JEWELS, artworks and books collected by one of the UK's leading authors of romantic and Arthurian novels are to be sold at auction in Edinburgh in the next two months.

Lady Mary Stewart, who died aged 97 in May this year, lived for many years in Edinburgh and at a house near Loch Awe in Argyll.

A native of the north-east of England, Lady Mary moved to Scotland after marrying Frederick Stewart, a lecturer in geology, and after settling in Scotland's capital she began her successful writing career.

Her most famous novels are three books she set in the time of King Arthur - The Crystal Cave (1970), The Hollow Hills (1973) and The Last Enchantment (1979).

Now items from her estate are to be sold by auctioneers Lyon & Turnbull in three separate sales.

These include a Cartier brooch, designed as a crescent moon and commissioned by Lady Mary after the publication of her novel Moon Spinners.

It has been valued at £20,000 to £30,000.

There is also a Cartier diamond ring made out of the spare diamonds left over from the commission of the brooch, which is valued at £5,000 to £7,000.

Other jewellery being sold comprises a necklace made from opal beads and rock crystal, an antique opal-and-diamond crescent brooch, an antique ruby/garnet-and-diamond crescent brooch and an oval cluster ring.

Lady Mary collected many Asian works of art in the 1960s and 1970s, and some of these are also for sale, including a Jade Celadon and dark brown Chimera from the Ming Dynasty dating from 1600 to 1640, priced at between £8,000 and £12,000.

From her library there are a number of books, which include a first edition Darwin's Origin of Species valued at £15,000 to £25,000, and there is also a collection of works illustrated by Arthur Rackham, and other illustrated and children's books.

Jennifer Ogden, niece of Lady Mary, who lived with the writer in her final years, said the writer, who had no children, had a "great eye and a wicked sense of humour".

She said: "There are a lot of memories here and as a family we had to decide what to keep, but we could not keep everything.

"She loved beautiful things.

"The jewellery, she would buy herself - she would buy a piece every time she produced a new book, and she loved them dearly."

She added: "She always said she wrote for the love of it and this collection of items in the sale reflect her love of beautiful things.

"It was a very difficult decision to sell the collection, and we hope that every single item goes to someone who will really treasure it."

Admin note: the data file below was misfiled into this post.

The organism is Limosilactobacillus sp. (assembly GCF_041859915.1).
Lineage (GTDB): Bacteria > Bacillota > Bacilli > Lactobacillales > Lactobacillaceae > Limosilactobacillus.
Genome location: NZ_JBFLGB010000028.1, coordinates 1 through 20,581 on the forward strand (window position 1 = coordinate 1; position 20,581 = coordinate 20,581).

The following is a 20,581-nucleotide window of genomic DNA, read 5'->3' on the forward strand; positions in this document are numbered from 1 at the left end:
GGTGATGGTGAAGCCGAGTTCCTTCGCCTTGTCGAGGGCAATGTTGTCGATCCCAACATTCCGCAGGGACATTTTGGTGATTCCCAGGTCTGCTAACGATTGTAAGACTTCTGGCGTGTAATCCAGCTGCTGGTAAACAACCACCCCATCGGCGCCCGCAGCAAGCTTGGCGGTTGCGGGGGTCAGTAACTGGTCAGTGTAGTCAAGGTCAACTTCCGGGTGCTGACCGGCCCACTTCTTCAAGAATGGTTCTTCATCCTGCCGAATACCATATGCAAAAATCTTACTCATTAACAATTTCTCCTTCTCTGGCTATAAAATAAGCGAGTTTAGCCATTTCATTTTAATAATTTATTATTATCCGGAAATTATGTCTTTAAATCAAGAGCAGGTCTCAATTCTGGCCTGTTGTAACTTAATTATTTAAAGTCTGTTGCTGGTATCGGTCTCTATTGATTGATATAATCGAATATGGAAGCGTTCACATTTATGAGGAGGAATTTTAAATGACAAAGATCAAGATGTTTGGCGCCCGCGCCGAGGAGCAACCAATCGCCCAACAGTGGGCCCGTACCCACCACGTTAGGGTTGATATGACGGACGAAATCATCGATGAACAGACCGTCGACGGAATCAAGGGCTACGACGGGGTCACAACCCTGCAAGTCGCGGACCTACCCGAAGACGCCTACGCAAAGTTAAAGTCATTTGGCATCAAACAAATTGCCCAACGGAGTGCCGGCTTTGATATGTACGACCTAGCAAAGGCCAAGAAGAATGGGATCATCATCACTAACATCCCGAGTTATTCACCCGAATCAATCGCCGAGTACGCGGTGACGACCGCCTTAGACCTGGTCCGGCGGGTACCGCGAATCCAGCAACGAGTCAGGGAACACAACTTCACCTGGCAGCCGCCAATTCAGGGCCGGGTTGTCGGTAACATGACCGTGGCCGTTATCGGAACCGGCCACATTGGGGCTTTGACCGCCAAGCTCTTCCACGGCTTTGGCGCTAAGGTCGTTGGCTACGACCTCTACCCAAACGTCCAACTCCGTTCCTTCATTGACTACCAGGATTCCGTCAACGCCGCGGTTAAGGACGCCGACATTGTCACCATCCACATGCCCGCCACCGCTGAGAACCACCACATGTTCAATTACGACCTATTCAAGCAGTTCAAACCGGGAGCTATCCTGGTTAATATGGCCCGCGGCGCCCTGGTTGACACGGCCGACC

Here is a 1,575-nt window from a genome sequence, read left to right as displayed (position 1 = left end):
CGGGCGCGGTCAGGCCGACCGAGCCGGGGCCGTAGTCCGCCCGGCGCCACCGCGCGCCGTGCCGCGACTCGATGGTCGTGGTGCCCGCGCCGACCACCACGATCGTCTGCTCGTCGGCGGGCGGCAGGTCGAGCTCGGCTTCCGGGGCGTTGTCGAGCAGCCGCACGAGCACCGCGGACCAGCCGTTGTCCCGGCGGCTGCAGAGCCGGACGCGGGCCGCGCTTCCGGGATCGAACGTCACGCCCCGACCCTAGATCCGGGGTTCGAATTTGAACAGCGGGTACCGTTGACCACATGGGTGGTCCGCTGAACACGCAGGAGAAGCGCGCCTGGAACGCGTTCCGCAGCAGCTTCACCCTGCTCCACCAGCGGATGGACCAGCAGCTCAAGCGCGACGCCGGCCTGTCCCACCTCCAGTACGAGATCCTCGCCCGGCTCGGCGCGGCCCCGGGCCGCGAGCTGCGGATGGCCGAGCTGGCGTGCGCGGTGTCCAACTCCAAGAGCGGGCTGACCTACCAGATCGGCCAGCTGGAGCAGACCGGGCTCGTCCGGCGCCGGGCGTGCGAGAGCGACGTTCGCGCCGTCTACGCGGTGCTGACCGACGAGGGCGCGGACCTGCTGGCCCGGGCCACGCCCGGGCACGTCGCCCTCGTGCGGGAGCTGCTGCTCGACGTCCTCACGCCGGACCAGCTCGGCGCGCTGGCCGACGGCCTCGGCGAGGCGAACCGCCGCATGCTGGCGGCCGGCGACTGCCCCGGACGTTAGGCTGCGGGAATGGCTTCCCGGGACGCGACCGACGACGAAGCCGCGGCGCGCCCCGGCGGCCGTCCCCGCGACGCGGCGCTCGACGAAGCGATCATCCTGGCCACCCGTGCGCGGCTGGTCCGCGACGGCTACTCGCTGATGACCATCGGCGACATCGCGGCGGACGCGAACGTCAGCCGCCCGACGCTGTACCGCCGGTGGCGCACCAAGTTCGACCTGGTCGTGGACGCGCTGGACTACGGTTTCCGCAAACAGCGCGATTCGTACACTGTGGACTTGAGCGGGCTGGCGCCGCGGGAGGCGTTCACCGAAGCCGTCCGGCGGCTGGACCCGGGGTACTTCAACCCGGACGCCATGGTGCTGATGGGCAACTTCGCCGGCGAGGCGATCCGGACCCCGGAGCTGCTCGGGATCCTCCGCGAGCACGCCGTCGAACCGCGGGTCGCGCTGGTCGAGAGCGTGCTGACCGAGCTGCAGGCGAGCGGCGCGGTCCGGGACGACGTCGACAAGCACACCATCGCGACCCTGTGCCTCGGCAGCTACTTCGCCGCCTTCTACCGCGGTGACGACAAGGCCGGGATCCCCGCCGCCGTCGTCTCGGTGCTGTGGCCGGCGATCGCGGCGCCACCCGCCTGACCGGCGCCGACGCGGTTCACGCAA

She was born Mary Rainbow on September 17, 1916, in Sunderland and graduated with a double first in English and French from the University of Durham, where she also lectured.

It was in Durham that she met and married her husband, Frederick Stewart, a Scot.

They married in 1945, only three months after they met at a VE Day dance.

Mary, in her own words, was a "born storyteller" and had been writing stories since the age of three.

The first novel she submitted to the publishers Hodder & Stoughton, publishers for all her works, Madam, Will You Talk? was an immediate success.

Her Arthurian novels came from her interest in Roman-British history.

The Crystal Cave was a number one bestseller for weeks and her Merlin books were the ones of which she was most proud.

In a rare interview about her Arthurian trilogy, she once said: "Don't forget what a dreadful life those medieval women must have led, shut up in those ghastly castles while the men were away having fun. Nothing to do but your embroidery, and play at ball in the garden.''

Lady Mary also wrote a small number of children's books, including A Walk in Wolf Wood

Lady Mary's husband, Sir Frederick, who was knighted in 1974, died in 2001.

The items will be sold at Lyon & Turnbull's specialist sales.

The first will be Lyon &Turnbull's Fine Sale of Asian Works of Art on December 2, which will be followed on December 10 by the Sale of Select Jewellery and Watches.

On January 10 there will be a Sale of Rare Books and Manuscripts.